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Following on from the highly successful Daresbury Open Week, last Thursday, 14th July, saw even more outreach events attended by members of the Cockcroft Institute.
The first event involved children from the Chernobyl children’s project, a charity which aims to support children and families affected by the 1986 nuclear disaster, visiting Daresbury Laboratory. Quasar group member Alex Alexandrova led the daylong astronomy themed event and with them discussed planets, stars, galaxies and constellations to spark their interest in science. The children were treated with a trip inside a planetarium so that they could interactively see the constellations which make up the night sky and were taught how to identify the North Star. In the afternoon the children designed and built rockets out of paper and plastic cups which were taken outside and launched high into the air using a foot pump.
The second saw PhD students Sonal Misty and Billy Kyle attend a STEM careers Fair at Altrincham Grammar school. Many neighbouring schools also attended the event which was aimed at trying to interest children into careers in science and engineering. Sonal and Billy exhibited a stall at the event and along with demonstrating salad bowl accelerators and a Van de Graff generator, talked to students about accelerator science, undergraduate recruitment schemes, their day to day lives as scientists and the career paths that led them into this field of research.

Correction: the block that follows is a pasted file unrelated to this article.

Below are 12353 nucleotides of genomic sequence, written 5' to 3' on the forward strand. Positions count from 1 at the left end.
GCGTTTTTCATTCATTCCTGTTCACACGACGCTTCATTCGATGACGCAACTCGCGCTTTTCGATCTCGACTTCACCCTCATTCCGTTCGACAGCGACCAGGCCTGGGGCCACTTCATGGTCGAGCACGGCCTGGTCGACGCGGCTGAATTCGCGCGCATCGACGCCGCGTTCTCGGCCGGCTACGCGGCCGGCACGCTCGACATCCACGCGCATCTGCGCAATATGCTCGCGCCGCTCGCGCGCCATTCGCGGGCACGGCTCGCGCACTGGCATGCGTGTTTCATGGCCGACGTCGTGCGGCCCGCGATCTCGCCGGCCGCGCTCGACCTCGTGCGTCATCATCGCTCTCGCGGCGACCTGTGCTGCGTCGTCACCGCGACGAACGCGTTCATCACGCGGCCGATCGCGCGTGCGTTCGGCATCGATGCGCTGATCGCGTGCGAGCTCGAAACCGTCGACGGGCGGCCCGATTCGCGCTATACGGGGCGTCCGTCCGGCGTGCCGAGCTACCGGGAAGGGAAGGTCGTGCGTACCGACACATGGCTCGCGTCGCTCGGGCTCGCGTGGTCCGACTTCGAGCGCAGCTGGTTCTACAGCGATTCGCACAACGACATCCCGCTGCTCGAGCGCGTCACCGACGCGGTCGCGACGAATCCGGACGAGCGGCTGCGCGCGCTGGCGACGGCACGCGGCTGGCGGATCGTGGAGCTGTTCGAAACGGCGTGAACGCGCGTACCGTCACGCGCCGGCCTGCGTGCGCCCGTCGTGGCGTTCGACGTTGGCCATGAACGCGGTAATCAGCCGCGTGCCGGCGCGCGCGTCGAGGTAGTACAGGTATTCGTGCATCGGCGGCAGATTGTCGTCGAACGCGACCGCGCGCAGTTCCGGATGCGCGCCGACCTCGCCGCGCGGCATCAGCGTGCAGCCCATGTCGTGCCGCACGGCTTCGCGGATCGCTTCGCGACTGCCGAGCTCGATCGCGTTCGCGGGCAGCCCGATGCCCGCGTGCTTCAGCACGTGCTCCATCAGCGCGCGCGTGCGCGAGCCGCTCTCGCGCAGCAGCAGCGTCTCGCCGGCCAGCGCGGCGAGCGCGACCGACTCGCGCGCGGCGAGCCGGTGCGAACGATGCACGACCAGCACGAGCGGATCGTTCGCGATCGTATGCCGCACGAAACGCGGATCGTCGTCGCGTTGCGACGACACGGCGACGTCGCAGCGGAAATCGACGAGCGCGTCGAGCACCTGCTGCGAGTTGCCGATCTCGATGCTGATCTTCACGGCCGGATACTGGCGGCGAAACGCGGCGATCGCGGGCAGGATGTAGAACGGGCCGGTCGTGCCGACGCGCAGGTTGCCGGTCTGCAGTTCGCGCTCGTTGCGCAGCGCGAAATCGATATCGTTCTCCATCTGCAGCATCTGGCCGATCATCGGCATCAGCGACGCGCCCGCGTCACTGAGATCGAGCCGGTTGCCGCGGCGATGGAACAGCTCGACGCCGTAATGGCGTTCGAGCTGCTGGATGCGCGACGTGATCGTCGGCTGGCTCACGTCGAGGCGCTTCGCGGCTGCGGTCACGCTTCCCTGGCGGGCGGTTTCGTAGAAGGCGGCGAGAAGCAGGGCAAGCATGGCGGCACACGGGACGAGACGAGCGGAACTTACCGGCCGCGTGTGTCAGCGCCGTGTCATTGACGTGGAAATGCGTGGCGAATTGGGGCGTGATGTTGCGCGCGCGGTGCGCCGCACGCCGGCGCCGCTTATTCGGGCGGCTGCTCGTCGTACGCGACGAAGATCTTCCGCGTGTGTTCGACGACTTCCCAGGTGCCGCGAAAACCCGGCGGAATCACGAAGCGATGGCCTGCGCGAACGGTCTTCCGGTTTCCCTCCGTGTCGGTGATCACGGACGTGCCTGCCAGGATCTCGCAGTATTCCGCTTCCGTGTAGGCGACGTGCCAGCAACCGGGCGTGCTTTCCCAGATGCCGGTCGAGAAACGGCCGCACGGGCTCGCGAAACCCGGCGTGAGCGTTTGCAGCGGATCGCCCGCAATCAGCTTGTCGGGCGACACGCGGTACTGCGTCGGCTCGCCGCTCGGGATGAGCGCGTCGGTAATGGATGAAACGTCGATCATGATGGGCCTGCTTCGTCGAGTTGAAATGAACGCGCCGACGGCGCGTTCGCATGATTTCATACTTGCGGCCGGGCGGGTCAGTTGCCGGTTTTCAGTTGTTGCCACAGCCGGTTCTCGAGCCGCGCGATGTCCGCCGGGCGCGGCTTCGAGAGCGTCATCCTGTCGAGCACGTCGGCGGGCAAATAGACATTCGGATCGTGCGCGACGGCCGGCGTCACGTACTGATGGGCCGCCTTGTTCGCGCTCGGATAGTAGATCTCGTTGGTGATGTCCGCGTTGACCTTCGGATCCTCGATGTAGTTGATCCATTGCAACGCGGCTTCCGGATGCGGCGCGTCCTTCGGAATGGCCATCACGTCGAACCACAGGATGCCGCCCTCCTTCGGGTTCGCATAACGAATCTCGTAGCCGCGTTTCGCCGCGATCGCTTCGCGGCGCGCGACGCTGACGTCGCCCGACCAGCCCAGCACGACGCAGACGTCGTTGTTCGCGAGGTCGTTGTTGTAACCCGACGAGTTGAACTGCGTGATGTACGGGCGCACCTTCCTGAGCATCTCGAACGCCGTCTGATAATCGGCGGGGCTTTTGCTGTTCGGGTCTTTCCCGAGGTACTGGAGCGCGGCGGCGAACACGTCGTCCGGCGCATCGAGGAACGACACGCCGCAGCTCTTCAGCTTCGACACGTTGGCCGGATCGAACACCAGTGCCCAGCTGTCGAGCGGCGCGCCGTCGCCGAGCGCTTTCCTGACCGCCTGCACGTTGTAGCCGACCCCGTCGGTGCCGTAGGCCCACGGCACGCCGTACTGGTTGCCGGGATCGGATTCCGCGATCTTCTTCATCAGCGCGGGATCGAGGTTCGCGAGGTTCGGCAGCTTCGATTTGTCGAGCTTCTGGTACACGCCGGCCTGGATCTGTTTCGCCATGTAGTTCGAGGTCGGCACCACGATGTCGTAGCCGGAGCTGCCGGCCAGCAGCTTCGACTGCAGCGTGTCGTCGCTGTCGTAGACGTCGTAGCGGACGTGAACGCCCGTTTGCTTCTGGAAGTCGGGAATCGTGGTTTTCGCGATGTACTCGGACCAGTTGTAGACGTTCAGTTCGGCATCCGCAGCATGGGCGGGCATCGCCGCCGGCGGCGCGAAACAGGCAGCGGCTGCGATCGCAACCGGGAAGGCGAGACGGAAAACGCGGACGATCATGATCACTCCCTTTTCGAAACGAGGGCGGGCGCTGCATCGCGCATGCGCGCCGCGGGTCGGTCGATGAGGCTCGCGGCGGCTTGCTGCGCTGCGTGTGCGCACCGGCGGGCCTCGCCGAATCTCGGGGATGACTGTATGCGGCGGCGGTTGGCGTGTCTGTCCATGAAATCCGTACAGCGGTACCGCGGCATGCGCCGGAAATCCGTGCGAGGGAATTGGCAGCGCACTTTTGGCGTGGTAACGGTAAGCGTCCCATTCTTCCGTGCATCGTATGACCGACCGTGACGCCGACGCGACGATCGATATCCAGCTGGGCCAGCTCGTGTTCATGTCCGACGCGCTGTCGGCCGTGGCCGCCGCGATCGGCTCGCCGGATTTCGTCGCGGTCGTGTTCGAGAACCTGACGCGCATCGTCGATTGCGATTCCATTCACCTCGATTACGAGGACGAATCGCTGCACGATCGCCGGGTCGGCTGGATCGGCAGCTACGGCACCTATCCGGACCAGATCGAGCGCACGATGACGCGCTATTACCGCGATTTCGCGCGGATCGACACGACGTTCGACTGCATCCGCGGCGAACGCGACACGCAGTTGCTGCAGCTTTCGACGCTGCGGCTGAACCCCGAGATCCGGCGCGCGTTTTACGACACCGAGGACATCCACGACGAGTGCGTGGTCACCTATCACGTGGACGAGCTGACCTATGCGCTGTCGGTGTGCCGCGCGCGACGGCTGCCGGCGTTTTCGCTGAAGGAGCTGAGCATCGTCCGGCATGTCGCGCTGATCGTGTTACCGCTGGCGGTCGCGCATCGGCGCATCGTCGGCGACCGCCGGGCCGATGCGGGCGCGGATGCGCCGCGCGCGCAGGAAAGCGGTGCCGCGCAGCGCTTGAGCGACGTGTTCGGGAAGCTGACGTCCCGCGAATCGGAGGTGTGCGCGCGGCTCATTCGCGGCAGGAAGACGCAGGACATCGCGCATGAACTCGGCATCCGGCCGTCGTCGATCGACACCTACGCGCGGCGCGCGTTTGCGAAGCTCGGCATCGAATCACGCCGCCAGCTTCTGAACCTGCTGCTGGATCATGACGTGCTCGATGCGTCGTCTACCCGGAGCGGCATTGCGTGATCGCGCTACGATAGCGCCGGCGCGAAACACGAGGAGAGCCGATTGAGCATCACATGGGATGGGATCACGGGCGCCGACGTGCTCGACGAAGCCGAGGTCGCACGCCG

The third event has taken place over the weekend of the 22nd – 24th July when Daresbury Laboratory’s Public Engagement and Cockcroft Institute lead a team of Daresbury scientists and engineers in a bid to engage Festival goers at the Blue Dot Festival, Jodrell Bank with Science and Technology. Stand activities included a unique Virtual Reality experience, providing festival goers with the opportunity to explore Daresbury’s Versatile Electron Linear Accelerator (VELA) using Oculus Rifts whilst receiving a running commentary from the CI team. The VR was reinforced and science explained through a series of interactive demonstrations including a particle accelerator in a salad bowl, infra red camera, plasma ball and emission spectroscopy activity to engage visitors with the science, engineering and applications of Particle Accelerators. The activities neatly linked to the Large Hadron Collider Roadshow that was also being run through STFC Comms. Intermixed with accelerator science, the team also found the time to discuss the science of the sun using a solar telescope and the applications of exploring our universe with different types of light. A talk on the imminent Rosetta Mission Finale was also given by the team as a Family Show in the Festival’s Space Pavillion, with youngsters getting the opportunity to get up close to a home made dry ice comet.